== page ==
Epidemiology of Human Mpox — Worldwide, 2018–2021
Weekly / January 20, 2023 / 72(3);68–72
Andrea M. McCollum, PhD1; Victoria Shelus, PhD1,2; Alexandra Hill, MS3; Tieble Traore, DVM3; Bernard Onoja, DVM, PhD3; Yoshinori Nakazawa, PhD1; Jeffrey B. Doty, MS1; Adesola Yinka-Ogunleye, DDS3; Brett W. Petersen, MD1; Christina L. Hutson, PhD1; Rosamund Lewis, MDCM3 (View author affiliations)View suggested citation
What is already known about this topic?
The number of mpox cases reported from rural areas in West and Central Africa had been increasing before 2018.
What is added by this report?
During 2018–2021, mpox cases were confirmed in six African countries. Eight primary and three secondary cases associated with travel to Nigeria were identified in four non-African countries. Online training courses on mpox prevention and control have been available since 2018.
What are the implications for public health practice?
Mpox continues to present challenges to public health and health care personnel in endemic areas. Improvements in surveillance and community engagement will be critical to detection and containment of the virus. Vaccines and treatments might reduce morbidity and mortality in areas with endemic disease.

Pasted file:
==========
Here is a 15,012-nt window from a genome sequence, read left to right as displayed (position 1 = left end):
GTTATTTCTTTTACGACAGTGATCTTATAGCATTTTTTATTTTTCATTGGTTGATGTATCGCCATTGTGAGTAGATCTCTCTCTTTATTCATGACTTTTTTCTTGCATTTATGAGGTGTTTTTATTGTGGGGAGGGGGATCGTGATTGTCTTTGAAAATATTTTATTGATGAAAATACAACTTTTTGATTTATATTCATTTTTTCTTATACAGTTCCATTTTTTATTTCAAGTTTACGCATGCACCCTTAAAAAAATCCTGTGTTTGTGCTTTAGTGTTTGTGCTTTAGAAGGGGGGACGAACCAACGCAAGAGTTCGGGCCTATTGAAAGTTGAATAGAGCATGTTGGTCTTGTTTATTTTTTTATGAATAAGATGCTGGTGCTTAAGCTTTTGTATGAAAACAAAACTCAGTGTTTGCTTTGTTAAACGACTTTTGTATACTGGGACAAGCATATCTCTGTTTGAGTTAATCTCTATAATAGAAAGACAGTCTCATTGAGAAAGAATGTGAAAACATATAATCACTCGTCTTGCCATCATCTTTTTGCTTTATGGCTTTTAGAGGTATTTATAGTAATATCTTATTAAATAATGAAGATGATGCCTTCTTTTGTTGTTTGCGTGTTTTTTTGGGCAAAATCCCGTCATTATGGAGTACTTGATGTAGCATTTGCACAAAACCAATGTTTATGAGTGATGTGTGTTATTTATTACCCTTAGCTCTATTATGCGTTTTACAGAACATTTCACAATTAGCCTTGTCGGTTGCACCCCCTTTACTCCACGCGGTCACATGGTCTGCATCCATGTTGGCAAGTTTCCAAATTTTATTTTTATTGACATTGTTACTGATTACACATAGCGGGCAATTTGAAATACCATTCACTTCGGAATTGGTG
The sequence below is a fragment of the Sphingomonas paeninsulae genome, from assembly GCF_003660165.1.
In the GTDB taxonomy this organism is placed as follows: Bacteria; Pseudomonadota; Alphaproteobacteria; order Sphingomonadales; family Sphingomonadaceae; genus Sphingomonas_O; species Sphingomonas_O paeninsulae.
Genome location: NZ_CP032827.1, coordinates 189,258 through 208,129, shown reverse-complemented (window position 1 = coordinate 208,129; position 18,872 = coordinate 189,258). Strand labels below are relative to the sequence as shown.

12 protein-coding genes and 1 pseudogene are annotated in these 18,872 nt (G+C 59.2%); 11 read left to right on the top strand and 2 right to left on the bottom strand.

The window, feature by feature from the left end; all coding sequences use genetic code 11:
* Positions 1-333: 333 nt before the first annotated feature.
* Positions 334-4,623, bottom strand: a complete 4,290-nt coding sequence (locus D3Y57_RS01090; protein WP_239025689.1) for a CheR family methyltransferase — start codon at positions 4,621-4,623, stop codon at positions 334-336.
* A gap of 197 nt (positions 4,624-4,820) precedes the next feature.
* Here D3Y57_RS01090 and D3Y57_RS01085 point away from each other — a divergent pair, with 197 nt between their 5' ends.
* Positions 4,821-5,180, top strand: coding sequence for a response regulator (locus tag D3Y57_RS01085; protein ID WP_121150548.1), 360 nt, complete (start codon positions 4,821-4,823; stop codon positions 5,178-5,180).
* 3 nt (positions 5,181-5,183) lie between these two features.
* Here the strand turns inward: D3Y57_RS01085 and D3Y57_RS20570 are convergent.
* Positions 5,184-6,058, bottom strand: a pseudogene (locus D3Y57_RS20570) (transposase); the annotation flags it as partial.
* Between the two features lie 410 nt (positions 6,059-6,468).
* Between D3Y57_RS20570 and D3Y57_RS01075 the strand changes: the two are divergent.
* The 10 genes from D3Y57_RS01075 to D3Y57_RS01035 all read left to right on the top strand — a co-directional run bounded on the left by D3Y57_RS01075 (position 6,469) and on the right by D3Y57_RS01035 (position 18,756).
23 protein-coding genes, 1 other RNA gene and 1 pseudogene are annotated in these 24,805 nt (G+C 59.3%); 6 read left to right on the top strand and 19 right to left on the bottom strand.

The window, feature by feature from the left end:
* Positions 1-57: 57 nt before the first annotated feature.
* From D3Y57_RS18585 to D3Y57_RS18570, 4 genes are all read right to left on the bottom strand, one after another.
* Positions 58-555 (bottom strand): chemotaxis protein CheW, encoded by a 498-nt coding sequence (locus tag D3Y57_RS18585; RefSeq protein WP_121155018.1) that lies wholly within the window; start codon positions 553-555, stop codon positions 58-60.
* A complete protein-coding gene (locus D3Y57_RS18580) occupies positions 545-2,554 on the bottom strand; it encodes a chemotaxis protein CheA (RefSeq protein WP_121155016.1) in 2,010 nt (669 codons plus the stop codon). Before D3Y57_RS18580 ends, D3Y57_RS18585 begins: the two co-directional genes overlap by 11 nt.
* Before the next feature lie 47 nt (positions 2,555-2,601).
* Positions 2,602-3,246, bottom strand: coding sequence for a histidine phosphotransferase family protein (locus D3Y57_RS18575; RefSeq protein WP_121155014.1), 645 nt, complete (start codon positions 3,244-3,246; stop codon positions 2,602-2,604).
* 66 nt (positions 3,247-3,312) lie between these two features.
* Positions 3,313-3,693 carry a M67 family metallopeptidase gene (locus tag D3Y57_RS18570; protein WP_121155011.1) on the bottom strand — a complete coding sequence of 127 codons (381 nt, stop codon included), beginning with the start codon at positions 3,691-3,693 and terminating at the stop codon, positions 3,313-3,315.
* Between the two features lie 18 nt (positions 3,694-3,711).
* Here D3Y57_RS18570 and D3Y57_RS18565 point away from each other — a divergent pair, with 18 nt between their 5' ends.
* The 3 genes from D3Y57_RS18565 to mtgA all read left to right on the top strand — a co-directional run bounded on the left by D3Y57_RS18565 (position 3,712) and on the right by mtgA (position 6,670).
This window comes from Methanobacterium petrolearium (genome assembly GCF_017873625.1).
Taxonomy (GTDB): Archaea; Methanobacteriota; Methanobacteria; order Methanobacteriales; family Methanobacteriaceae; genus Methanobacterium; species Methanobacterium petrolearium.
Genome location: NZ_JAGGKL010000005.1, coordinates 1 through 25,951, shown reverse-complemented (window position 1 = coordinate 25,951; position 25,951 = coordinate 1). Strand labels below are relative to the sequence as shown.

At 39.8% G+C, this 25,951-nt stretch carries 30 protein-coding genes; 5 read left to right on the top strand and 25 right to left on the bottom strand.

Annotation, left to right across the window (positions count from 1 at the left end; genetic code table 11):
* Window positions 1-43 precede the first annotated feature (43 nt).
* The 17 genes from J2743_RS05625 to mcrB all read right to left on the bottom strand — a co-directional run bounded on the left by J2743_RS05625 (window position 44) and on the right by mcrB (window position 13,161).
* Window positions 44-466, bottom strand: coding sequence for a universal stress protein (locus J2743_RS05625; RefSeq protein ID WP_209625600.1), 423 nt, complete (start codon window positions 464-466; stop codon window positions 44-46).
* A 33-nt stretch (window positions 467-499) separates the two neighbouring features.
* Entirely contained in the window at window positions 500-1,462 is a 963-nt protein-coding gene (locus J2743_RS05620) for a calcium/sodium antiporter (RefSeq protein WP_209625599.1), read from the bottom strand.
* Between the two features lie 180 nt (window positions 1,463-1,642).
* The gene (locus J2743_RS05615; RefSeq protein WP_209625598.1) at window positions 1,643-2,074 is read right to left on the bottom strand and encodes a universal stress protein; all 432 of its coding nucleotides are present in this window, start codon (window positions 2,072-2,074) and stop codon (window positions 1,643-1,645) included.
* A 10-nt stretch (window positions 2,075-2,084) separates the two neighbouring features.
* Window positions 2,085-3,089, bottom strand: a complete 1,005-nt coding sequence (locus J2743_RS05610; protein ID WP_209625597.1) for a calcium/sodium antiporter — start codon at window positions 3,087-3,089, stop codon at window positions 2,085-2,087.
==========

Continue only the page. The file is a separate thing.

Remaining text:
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Monkeypox (mpox) is a zoonotic disease caused by Monkeypox virus (MPXV), an Orthopoxvirus; the wild mammalian reservoir species is not known. There are two genetic clades of MPXV: clade I and clade II (historically found in central and west Africa, respectively), with only Cameroon reporting both clades (1). Human cases have historically been reported from 1) mostly rural, forested areas in some central and west African countries; 2) countries reporting cases related to population migration or travel of infected persons; and 3) exposure to imported infected mammals (2). The annual number of cases in Africa has risen since 2014 and cumulatively surpassed reports from the previous 40 years for most countries. This reemergence of mpox might be due to a combination of environmental and ecological changes, animal or human movement, the cessation of routine smallpox vaccination since its eradication in 1980, improvements in disease detection and diagnosis, and genetic changes in the virus (2). This report describes the epidemiology of mpox since 1970 and during 2018–2021, using data from national surveillance programs, World Health Organization (WHO) bulletins, and case reports, and addresses current diagnostic and treatment challenges in countries with endemic disease. During 2018–2021, human cases were recognized and confirmed in six African countries, with most detected in the Democratic Republic of the Congo (DRC) and Nigeria. The reemergence and increase in cases resulted in its being listed in 2019 as a priority disease for immediate and routine reporting through the Integrated Disease Surveillance and Response strategy in the WHO African region.* In eight instances, patients with mpox were identified in four countries outside of Africa after travel from Nigeria. Since 2018, introductory and intermediate training courses on prevention and control of mpox for public health and health care providers have been available online at OpenWHO.†,§ The global outbreak that began in May 2022¶ has further highlighted the need for improvements in laboratory-based surveillance and access to treatments and vaccines to prevent and contain the infection, including in areas of Africa with endemic mpox.